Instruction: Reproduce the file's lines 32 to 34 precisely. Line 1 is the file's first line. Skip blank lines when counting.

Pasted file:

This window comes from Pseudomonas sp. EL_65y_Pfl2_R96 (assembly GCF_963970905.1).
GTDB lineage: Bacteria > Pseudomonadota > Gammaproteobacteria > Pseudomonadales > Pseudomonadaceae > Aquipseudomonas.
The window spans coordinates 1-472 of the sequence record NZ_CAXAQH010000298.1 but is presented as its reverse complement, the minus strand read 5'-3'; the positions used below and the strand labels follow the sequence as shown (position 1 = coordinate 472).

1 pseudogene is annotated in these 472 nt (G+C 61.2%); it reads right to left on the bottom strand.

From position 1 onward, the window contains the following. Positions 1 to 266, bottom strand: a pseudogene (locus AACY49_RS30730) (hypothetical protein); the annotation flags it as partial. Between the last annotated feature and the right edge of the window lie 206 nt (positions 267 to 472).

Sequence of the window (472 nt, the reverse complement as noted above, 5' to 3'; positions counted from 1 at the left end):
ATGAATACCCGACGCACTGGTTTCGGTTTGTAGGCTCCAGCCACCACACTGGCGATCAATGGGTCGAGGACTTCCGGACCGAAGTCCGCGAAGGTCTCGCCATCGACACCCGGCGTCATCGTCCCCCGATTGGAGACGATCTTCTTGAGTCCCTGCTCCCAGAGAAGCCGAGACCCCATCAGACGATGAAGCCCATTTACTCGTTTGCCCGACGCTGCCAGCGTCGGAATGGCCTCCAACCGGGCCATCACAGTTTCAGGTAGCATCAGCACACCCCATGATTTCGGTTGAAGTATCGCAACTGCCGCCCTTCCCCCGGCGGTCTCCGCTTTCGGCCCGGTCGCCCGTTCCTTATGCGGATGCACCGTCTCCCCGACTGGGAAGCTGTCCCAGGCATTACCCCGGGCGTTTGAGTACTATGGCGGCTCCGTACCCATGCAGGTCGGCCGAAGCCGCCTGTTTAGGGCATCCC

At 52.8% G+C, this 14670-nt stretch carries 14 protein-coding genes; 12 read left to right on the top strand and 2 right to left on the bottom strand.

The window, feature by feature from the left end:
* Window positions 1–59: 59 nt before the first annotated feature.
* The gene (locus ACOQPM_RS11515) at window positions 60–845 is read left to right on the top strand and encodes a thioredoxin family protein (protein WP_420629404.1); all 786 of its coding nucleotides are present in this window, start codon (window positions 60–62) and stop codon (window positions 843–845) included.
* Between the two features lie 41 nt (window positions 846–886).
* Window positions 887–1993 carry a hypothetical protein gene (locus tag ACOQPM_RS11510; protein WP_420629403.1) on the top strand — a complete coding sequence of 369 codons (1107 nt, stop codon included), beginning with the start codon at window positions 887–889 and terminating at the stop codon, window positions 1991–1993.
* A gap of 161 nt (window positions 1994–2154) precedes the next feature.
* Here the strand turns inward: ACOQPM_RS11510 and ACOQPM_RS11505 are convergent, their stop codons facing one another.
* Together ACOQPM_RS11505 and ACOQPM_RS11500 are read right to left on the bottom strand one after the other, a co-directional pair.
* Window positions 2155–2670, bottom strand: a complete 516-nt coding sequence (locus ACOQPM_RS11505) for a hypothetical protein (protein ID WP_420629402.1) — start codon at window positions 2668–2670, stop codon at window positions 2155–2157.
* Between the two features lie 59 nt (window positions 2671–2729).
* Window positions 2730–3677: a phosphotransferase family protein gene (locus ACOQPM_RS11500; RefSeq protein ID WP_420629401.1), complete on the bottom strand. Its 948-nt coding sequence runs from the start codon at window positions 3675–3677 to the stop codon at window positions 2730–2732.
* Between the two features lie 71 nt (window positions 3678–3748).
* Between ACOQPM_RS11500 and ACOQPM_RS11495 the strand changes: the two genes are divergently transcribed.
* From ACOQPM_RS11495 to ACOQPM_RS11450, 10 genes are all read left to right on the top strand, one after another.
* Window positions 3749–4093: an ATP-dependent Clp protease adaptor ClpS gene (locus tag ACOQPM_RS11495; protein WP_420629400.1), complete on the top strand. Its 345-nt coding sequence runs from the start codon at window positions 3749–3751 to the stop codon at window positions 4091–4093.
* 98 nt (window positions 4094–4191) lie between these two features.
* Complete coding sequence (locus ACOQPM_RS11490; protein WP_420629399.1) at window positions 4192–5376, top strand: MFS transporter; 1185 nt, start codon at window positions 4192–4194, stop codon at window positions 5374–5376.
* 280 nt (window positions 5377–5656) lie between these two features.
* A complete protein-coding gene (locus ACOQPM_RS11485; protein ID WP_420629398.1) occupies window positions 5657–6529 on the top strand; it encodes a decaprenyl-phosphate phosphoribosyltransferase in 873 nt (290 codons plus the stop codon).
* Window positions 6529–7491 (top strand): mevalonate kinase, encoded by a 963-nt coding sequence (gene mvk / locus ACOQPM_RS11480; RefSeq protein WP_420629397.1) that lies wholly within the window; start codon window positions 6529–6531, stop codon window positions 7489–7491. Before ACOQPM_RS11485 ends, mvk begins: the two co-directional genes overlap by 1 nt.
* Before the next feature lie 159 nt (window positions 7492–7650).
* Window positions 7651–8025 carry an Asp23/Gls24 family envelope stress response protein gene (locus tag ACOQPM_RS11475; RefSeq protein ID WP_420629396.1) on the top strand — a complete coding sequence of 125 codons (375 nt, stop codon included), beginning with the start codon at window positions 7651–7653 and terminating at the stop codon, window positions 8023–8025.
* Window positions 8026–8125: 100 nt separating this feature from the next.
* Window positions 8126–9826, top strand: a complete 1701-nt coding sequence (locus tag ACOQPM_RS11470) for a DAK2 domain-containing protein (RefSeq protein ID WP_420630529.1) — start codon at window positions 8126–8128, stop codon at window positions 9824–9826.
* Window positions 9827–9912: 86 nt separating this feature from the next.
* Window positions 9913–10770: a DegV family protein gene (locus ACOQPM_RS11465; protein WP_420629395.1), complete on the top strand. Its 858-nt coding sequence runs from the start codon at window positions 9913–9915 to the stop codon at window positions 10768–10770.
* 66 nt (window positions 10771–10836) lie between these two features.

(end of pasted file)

* Window positions 8126–9826, top strand: a complete 1701-nt coding sequence (locus tag ACOQPM_RS11470) for a DAK2 domain-containing protein (RefSeq protein ID WP_420630529.1) — start codon at window positions 8126–8128, stop codon at window positions 9824–9826.
* Window positions 9827–9912: 86 nt separating this feature from the next.
* Window positions 9913–10770: a DegV family protein gene (locus ACOQPM_RS11465; protein WP_420629395.1), complete on the top strand. Its 858-nt coding sequence runs from the start codon at window positions 9913–9915 to the stop codon at window positions 10768–10770.